Do you really benefit?

You want to go outside and get some exercise. As you get together all of the things you’re going to need, you decide to check the weather. When you check the weather, do you think to look at the air quality? Given that air pollution is becoming more commonplace, it’s probably a good idea. What level of air pollution is safe to exercise in? What damage does it cause if you exercise in polluted air?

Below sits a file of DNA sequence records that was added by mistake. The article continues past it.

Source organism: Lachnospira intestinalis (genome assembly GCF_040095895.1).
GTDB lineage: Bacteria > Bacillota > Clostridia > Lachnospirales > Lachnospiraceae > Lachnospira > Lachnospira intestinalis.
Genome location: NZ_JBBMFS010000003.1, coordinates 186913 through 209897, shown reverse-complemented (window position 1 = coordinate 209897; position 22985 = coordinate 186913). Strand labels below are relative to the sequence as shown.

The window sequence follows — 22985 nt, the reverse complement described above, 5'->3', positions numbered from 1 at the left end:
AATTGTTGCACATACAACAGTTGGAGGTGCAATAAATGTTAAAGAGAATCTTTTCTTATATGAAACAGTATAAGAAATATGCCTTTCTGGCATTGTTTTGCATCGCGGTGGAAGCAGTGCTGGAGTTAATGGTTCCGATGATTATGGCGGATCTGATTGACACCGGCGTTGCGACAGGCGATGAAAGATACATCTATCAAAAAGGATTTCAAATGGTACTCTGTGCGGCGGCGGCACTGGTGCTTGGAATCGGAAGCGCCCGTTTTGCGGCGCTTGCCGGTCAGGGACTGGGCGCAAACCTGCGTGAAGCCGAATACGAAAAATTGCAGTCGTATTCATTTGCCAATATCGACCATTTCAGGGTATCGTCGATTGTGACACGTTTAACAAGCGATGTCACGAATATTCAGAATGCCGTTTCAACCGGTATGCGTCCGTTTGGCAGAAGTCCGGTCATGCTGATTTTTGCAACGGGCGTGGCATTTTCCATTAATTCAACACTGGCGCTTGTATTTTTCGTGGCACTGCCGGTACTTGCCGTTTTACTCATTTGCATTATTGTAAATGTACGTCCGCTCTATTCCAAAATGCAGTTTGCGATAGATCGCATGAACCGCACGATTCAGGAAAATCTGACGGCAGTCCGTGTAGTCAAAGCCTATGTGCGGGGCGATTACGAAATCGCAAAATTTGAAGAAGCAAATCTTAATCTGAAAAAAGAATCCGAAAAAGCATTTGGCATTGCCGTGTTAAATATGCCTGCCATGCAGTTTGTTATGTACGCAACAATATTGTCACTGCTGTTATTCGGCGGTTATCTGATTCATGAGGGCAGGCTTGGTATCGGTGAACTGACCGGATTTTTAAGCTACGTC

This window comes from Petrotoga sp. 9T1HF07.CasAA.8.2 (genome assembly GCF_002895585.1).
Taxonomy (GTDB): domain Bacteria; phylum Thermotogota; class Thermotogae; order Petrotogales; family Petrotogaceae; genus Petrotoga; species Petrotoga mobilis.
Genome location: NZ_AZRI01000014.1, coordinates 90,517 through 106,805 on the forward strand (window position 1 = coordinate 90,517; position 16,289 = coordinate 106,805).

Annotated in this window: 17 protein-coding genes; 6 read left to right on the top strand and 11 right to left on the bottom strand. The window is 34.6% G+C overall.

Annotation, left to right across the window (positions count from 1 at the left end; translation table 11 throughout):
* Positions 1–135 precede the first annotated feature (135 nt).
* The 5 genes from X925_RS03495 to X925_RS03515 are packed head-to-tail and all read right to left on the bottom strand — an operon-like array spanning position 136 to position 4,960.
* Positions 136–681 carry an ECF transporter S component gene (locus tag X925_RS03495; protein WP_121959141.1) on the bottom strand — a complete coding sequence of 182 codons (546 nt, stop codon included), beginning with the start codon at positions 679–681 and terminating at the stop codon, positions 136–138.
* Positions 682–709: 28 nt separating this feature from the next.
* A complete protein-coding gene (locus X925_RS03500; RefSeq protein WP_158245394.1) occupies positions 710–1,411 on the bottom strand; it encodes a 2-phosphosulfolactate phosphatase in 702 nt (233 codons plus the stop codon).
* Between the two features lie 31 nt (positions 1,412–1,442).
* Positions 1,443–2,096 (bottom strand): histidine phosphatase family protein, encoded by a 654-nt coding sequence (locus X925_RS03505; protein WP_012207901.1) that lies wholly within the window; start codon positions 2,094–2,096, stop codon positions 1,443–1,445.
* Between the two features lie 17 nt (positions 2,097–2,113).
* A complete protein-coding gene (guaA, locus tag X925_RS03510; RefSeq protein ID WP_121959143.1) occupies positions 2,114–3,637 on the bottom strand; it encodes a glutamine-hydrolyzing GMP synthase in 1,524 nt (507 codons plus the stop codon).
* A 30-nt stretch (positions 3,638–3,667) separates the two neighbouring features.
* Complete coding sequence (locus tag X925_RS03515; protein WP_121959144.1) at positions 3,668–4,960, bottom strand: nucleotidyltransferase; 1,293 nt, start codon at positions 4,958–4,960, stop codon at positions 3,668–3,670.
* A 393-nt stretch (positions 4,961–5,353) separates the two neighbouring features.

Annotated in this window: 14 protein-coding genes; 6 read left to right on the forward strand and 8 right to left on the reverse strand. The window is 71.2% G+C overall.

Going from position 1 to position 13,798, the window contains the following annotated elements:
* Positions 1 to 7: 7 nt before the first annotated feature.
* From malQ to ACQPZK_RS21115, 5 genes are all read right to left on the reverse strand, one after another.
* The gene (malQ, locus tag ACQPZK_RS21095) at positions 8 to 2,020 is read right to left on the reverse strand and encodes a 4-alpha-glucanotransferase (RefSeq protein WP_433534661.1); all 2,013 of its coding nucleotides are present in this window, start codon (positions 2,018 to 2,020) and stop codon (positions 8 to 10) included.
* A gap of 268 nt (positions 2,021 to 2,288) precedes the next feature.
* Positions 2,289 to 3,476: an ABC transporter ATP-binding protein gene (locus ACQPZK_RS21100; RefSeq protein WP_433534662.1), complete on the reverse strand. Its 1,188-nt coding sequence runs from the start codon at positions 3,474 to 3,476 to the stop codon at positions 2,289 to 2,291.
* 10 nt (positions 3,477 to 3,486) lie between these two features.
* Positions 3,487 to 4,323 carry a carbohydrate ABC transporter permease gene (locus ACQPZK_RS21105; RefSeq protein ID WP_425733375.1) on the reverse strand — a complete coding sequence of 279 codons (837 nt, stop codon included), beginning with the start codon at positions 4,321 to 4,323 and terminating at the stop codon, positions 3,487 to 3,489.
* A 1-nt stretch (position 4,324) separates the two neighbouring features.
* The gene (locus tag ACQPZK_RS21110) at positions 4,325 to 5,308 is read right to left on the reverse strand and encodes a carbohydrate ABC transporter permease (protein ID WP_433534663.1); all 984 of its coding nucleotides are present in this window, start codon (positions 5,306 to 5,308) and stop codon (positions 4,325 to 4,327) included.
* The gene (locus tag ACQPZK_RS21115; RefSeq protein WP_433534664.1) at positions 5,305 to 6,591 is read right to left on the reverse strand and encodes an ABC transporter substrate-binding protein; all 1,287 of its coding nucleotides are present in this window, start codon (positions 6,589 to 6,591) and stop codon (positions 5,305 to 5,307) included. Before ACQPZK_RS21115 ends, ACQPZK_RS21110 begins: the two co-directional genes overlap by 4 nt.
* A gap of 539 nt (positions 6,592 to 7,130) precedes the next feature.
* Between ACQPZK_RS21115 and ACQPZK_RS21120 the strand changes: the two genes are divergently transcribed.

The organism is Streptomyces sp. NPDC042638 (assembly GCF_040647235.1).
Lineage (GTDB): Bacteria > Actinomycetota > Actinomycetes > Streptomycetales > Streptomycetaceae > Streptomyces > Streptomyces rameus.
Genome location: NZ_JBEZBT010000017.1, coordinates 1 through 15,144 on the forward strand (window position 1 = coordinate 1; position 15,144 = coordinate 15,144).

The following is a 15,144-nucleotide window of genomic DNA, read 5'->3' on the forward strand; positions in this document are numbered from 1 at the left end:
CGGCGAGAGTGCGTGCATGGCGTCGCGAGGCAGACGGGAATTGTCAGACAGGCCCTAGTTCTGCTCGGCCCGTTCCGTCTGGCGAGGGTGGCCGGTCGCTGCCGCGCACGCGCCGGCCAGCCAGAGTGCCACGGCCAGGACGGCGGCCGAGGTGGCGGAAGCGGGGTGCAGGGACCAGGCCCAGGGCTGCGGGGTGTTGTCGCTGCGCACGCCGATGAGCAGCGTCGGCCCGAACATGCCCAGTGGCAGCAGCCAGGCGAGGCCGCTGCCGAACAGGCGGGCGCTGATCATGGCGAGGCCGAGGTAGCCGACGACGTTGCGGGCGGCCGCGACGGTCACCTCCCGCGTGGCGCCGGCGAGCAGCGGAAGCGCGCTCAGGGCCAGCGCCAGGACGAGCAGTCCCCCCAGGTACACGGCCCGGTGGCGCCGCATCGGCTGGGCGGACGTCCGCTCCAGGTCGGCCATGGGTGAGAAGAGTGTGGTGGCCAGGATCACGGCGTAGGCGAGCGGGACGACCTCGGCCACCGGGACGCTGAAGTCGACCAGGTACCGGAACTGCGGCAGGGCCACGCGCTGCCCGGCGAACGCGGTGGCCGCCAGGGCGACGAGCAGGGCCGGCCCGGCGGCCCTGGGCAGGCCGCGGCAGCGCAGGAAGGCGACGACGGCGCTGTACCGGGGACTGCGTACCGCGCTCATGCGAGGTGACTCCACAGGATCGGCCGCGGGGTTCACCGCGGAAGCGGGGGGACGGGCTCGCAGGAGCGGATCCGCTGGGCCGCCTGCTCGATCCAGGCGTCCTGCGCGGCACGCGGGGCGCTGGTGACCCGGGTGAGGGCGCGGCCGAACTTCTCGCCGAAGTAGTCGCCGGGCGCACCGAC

Air Pollution & ExercisePer the World Health Organization (WHO), poor air quality is connected to a higher rate of death from related diseases. The concerning factor is that people living in many parts of the world, especially large cities, are regularly exposed to air pollution levels far beyond the WHO’s recommended limits. There are many things that contribute to air pollution, including power plant emissions, wildfires, motor vehicle traffic, pollen from flowers/trees/shrubbery, wind-blown dust, burning wood, construction and agricultural operations (ex. raising animals and clearing land). All of these sources together produce three primary types of air pollutants, which are particulate matter, ozone and carbon monoxide. Exposure to any of these can have negative consequences for your health. When you’re exposed to particulate matter, which is inhalable particles at least 10x smaller than the width of the hair on your head, it causes inflammation both locally in your lungs and throughout your body. These particles are so small that they can also be deposited directly in your lungs or into your bloodstream where they end up in your organs. This means that exposure to particulate matter is associated with respiratory and cardiovascular conditions, like heart attacks, stroke, hardening of the arteries, bronchitis and asthma. Ozone is also known as smog and is invisible. It acts as an irritant to your airways, which not only impairs lung function, but lowers your lungs defense mechanisms, which results in airway hyper-responsiveness associated with lung inflammation. Summertime brings prime weather for ozone because levels are often higher when it is hotter. So, a warm, summer afternoon would see the highest ozone levels during a 24-hour cycle. Carbon monoxide actually interferes with your red blood cells ability to bind to oxygen, which means that your body isn’t getting enough so it leads to reduced energy production in your cells and increases levels of oxidative stress by providing a pro-oxidative environment.